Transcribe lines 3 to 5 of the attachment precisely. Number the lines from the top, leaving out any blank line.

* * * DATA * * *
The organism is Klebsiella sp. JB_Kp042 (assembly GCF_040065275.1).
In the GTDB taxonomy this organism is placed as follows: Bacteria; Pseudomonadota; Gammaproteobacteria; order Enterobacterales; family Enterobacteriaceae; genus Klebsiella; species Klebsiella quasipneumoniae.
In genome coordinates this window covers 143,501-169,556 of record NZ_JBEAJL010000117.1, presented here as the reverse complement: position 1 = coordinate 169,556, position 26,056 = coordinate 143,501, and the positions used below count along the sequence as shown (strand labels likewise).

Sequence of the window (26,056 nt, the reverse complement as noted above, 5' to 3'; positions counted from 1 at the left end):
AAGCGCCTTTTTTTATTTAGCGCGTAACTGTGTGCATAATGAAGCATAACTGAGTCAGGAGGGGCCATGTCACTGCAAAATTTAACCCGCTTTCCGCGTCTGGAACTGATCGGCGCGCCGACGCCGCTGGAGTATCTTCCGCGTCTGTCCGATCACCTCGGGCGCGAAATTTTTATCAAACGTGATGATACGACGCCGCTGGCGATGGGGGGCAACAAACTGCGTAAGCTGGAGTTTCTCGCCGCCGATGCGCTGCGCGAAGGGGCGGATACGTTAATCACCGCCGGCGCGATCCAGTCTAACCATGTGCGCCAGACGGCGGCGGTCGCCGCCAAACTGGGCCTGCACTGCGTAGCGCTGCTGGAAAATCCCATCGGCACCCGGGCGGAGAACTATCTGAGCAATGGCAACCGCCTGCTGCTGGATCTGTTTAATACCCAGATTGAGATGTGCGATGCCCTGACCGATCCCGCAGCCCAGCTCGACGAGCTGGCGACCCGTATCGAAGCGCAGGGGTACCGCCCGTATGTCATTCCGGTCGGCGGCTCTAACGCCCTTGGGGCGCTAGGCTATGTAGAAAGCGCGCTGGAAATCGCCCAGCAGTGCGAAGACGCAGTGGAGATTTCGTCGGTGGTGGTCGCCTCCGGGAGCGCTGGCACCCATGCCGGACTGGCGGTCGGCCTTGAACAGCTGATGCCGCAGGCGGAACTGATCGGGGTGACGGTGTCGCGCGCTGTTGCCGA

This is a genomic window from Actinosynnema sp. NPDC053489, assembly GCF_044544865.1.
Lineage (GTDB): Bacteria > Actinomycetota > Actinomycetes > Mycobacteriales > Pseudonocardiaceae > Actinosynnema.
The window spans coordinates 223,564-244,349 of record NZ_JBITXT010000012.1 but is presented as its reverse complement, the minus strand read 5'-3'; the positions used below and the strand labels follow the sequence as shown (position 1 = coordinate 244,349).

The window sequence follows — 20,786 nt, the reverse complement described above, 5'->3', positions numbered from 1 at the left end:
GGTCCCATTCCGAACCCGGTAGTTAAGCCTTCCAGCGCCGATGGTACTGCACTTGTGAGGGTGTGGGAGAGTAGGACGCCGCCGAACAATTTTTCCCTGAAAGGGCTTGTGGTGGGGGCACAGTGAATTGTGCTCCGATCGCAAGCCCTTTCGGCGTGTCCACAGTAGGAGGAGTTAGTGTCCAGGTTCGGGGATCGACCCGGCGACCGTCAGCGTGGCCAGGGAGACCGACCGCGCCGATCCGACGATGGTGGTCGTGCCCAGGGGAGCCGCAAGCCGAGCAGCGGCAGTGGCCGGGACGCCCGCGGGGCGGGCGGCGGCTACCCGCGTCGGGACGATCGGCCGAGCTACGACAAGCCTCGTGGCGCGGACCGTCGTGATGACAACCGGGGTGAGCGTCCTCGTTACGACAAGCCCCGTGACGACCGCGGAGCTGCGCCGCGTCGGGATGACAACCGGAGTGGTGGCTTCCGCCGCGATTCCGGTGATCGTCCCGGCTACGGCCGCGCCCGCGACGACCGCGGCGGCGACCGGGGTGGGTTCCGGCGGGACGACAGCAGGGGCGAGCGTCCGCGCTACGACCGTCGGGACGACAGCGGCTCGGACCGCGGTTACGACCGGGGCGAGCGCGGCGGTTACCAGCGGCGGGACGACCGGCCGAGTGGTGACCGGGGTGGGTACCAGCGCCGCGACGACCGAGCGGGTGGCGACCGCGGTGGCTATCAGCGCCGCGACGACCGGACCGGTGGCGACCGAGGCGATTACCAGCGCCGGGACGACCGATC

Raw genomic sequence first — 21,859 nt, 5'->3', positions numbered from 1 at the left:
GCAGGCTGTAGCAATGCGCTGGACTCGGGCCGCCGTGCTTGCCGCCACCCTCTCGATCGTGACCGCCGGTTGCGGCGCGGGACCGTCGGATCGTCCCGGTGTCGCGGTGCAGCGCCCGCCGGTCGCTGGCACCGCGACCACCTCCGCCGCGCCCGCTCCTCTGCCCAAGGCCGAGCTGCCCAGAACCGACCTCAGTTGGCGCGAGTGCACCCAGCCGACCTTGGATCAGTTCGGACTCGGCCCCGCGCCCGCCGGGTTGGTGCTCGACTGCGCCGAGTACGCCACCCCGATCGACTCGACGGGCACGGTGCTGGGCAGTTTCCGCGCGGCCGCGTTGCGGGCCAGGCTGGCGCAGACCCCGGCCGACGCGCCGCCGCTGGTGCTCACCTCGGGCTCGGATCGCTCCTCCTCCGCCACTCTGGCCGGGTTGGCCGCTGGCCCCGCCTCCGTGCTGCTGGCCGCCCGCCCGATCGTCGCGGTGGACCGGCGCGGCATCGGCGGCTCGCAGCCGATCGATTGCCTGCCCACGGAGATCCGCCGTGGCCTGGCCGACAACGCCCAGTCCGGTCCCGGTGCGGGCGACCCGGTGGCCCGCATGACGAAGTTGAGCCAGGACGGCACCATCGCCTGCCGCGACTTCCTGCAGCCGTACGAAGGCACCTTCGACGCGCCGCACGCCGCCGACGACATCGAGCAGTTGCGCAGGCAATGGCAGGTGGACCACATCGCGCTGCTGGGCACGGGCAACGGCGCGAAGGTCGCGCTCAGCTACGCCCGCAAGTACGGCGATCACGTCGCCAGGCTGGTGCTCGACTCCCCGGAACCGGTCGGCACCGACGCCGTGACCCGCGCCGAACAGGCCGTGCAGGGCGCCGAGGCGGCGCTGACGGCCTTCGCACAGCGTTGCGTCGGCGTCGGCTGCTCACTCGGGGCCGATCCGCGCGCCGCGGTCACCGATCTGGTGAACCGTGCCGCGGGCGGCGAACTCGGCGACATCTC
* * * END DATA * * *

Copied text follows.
In genome coordinates this window covers 143,501-169,556 of record NZ_JBEAJL010000117.1, presented here as the reverse complement: position 1 = coordinate 169,556, position 26,056 = coordinate 143,501, and the positions used below count along the sequence as shown (strand labels likewise).

Sequence of the window (26,056 nt, the reverse complement as noted above, 5' to 3'; positions counted from 1 at the left end):
AAGCGCCTTTTTTTATTTAGCGCGTAACTGTGTGCATAATGAAGCATAACTGAGTCAGGAGGGGCCATGTCACTGCAAAATTTAACCCGCTTTCCGCGTCTGGAACTGATCGGCGCGCCGACGCCGCTGGAGTATCTTCCGCGTCTGTCCGATCACCTCGGGCGCGAAATTTTTATCAAACGTGATGATACGACGCCGCTGGCGATGGGGGGCAACAAACTGCGTAAGCTGGAGTTTCTCGCCGCCGATGCGCTGCGCGAAGGGGCGGATACGTTAATCACCGCCGGCGCGATCCAGTCTAACCATGTGCGCCAGACGGCGGCGGTCGCCGCCAAACTGGGCCTGCACTGCGTAGCGCTGCTGGAAAATCCCATCGGCACCCGGGCGGAGAACTATCTGAGCAATGGCAACCGCCTGCTGCTGGATCTGTTTAATACCCAGATTGAGATGTGCGATGCCCTGACCGATCCCGCAGCCCAGCTCGACGAGCTGGCGACCCGTATCGAAGCGCAGGGGTACCGCCCGTATGTCATTCCGGTCGGCGGCTCTAACGCCCTTGGGGCGCTAGGCTATGTAGAAAGCGCGCTGGAAATCGCCCAGCAGTGCGAAGACGCAGTGGAGATTTCGTCGGTGGTGGTCGCCTCCGGGAGCGCTGGCACCCATGCCGGACTGGCGGTCGGCCTTGAACAGCTGATGCCGCAGGCGGAACTGATCGGGGTGACGGTGTCGCGCGCTGTTGCCGA